New NRCC Chairman Tom Emmer (MN-06), charged with charting a back after losing 40 seats in 2018, insists there is no political realignment in the suburbs and that the path back in 2020 relies on the GOP finding a better way to message to independents.
Emmer: “There’s a narrative that people are trying to build out there that somehow there’s been this shift, this political realignment in the suburbs. That’s not true. It isn’t there.”
“Emmer's analysis of the midterms pins the blame on the Republican Party at large for failing to win over independent voters with a cohesive message on the booming economy. He stressed that the party’s focus on immigration in the final days repelled moderates, but he disputed attempts to fault the president specifically and pushed back on assumptions that Trump would be a liability in 2020.”
Emmer: “You’re definitely impacted, but you don’t rise or fall based on the executive,”
He also declined to say if there would be a formal autopsy into the midterm drubbing, but he "intends to effect some structural change within the committee to allow for more member input, particularly in fundraising and recruitment. And he described plans to further decentralize NRCC operations through more-robust regional leadership teams that could divide some operations based on rural, suburban, and urban areas in each region." (Hotline reporting)
MORE ON THIS. "Republican operatives in the 2018 trenches, now formulating battle plans for the next election, are backing the suburban Republicans blaming Trump for their ejection from Congress. In reviewing polling and other data, they discovered that the president’s provocative immigration rhetoric was more damaging to the House GOP during the final seven to 10 days than they realized at the time."
Post-election data "compiled by GOP pollster David Winston reveals the extent to which Trump, in highlighting immigration over the economy, sunk his party’s House majority. As an issue, immigration made independents 59 percent less likely to support GOP candidates, compared to 29 percent more likely; the issues of the border and the caravan, specifically, made independents 47 percent less likely to support Republicans, compared to 28 percent more likely. Independents were 87 percent less likely to support candidates who backed Trump." (Washington Examiner)
Meanwhile, Rep. Elise Stefanik (R-NY 21) sent a letter to Emmer and House leadership requesting “an honest, transparent assessment of the structural operations and decision-making process that led to our party losing an historic number of seats.” Signees included Reps. Adam Kinzinger (R-IL 16) and ousted Reps. Carlos Curbelo (R-FL 26), and Kevin Yoder (R-KS 03).
Stefanik requested a look into the committee’s “fundraising, polling and staffing to messaging and voter targeting among key demographics” as well as “decisions made by House Leadership during the 2018 cycle including the policy process, legislation and messaging.”
“A GOP source close to Emmer said both he and Stefanik have been in close contact in recent days. He proposed holding NRCC listening sessions with members to find out ways to recruit more female candidates in the next cycle.” (The Hill)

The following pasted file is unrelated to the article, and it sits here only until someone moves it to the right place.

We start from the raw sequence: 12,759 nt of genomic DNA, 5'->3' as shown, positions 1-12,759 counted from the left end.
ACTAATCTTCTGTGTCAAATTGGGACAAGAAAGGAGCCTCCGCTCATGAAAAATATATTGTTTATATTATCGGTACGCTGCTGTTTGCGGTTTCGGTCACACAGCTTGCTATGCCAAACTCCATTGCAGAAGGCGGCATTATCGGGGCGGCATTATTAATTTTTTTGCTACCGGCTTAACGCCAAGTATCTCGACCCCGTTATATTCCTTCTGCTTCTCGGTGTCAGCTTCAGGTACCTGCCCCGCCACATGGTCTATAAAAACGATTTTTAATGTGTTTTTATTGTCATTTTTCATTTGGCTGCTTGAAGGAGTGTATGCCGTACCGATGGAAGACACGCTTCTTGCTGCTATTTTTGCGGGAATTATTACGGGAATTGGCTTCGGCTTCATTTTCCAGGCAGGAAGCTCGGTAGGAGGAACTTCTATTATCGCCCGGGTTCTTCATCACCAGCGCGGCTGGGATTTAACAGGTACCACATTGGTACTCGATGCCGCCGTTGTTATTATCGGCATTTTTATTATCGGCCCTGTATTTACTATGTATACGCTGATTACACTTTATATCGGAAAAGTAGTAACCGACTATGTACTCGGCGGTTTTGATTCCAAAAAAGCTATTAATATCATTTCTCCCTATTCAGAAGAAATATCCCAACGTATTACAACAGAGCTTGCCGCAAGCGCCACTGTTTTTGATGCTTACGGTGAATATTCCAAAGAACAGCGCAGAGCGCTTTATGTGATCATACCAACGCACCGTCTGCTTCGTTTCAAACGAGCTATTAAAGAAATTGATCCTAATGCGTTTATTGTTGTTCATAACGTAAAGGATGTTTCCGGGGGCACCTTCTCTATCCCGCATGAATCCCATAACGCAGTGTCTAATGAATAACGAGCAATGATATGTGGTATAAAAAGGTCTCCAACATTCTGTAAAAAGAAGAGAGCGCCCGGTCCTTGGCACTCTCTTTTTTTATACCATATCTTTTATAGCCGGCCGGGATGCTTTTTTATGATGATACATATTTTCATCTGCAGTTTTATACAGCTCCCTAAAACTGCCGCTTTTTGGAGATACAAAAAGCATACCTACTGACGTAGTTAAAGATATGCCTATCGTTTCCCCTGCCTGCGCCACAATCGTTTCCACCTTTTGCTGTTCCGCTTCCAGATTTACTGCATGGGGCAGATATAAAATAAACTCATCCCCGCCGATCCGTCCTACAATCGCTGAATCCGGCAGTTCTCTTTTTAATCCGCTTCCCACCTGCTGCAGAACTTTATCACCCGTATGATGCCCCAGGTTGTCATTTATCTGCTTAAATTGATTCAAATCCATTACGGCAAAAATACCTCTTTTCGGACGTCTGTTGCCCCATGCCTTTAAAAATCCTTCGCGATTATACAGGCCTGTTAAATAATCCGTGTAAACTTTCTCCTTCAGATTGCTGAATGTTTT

WOMEN IN GOP. House Majority Leader Kevin McCarthy didn’t want Rep. Ann Wagner (MO-02) "leading the NRCC. The California Republican called Wagner to express his preference for a far less prominent male lawmaker," Emmer, "according to three sources familiar with the conversation. Wagner could have defied McCarthy — some lawmakers and aides thought she’d win if she would have — but she realized doing so would create tension and would be counterproductive as the party tried to pivot toward 2020."
"Several Republican women are preparing their own plans to help their female colleagues, support women candidates and woo suburban women just in case nobody listens. Wagner, for example, is about to relaunch a “suburban caucus” in the House. The group will craft an agenda aimed at winning back suburban women by promoting issues like paid family leave and child care tax credits." (Politico)
DO OVER. New DCCC Chairwoman Cheri Bustos (IL-17) said she hopes 2018 MN-01 nominee Dan Feehan (D) and 2018 IL-13 nominee Betsy Dirksen Londrigan (D) run against in 2020. (Talking Points Memo)
MIDWEST MANIA. "Michigan Republicans began moving legislation last week to limit the power of newly elected Democratic officials. ... The continuing legislative maneuvers in Michigan and Wisconsin are part of a broader war for power in the Midwest, a politically prized region for both parties — but especially for Republicans, who are trying to dilute Democratic control ahead of bigger battles. The G.O.P., which lost the House in November as well as four key governorships in the Midwest, depends on its gerrymandered districts in the region for a trove of seats in both Congress and state legislatures. Without these safe seats, they would be unlikely to attempt such last-minute tactics."
"In Michigan, voters this year approved an independent redistricting commission, but Republican lawmakers are using the current lame duck session to try to curb the new Democratic secretary of state’s implementation of it. ... The Republican efforts could hurt the party’s image with moderate voters in a region that President Trump considers crucial for his 2020 re-election effort, and where his standing has fallen in suburbs that he would need to carry again to win." (New York Times)